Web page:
The secret formula to rugby success

Any devout rugby fan who has been keeping up with the sport over the past couple of years will have noticed a shift in the game that has come to a crescendo in this world cup – beards!


As if a 19 stone All Black hurtling down the pitch with the sole purpose of flattening whoever gets in their way wasn’t imposing enough, plenty of rugby players have donned an impressive array of facial hair to make them even more terrifying.

But not all beards are created equal, and some teams haven’t quite caught up with trend. If you look closely, you will see a correlation between the number of beards on a team and their likelihood of winning the tournament.

Don’t believe me? Well, let’s look at the numbers.


Depending on who you ask, Australia are currently the second or third most likely to win the World Cup. Betfair currently has 11/4 odds on Australia winning the tournament. This may be down to the fact that more than half the Australian team is bearded. In fact, 17 out of the 33 players have some form of facial hair.


But what about the favourites to win? The All Blacks. Not that they needed the extra help, but the odds on favourites have an impressive 16 bearded players on their squad. Although this isn’t quite as impressive as the Aussies efforts, but the formidable Charlie Faumuina more than makes up for it.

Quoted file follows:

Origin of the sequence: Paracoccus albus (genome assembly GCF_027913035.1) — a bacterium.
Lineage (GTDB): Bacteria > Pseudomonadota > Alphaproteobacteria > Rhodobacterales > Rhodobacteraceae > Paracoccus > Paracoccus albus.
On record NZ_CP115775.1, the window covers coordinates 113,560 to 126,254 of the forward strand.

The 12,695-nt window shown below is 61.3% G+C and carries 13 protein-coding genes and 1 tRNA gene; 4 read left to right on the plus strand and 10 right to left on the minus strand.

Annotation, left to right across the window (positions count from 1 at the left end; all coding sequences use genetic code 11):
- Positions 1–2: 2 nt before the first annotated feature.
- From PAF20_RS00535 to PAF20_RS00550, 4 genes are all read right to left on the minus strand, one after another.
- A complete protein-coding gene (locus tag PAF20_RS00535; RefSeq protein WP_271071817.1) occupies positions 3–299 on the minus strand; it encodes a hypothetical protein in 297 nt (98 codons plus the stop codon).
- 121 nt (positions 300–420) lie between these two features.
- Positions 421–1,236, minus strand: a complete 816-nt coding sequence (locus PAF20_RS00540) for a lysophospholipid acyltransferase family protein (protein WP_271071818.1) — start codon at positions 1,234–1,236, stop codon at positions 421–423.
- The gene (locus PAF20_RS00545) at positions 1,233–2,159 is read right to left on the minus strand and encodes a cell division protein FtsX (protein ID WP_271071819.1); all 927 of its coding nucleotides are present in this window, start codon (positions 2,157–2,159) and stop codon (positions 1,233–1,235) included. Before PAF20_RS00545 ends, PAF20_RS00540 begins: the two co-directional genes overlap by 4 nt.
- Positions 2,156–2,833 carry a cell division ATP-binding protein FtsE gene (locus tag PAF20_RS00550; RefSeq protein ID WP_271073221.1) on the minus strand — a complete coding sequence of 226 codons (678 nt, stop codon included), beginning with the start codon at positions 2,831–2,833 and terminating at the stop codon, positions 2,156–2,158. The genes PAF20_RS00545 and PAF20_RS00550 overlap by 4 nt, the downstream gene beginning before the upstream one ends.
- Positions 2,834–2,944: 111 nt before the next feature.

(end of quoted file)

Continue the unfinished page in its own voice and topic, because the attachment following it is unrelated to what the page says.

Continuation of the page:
England aren’t far behind in the league tables, both in terms of points and beards. Despite last weekend’s disappointing result, England are still very much in this world cup. The men in white and are currently looking at 13/2 odd of winning the tournament. Kieran Brookes, James Haskell and Courtney Lawes are just three of the 14 towering English players who have proudly sported face fuzz in this world cup.

So several of the world’s best teams have fallen for beardmania, does that mean that all the poorly performing teams need to do is forgo the razor for the next few weeks?. Currently, Paddypower has given Georgia and Tonga 2000/1 odds of making it to the final. Both teams suffer from a severe lack of facial hair, Georgia only having nine players with facial hair and Tonga only having eight. However, even if these teams do pull the bearded cat out of the bag, it’s unlikely that they will be any challenge to the like of Australia and New Zealand.

Success in top class international rugby may be down to more than just an impressive follicle display, but it seems obvious that the beard effect is one that rugby teams can’t afford to ignore.


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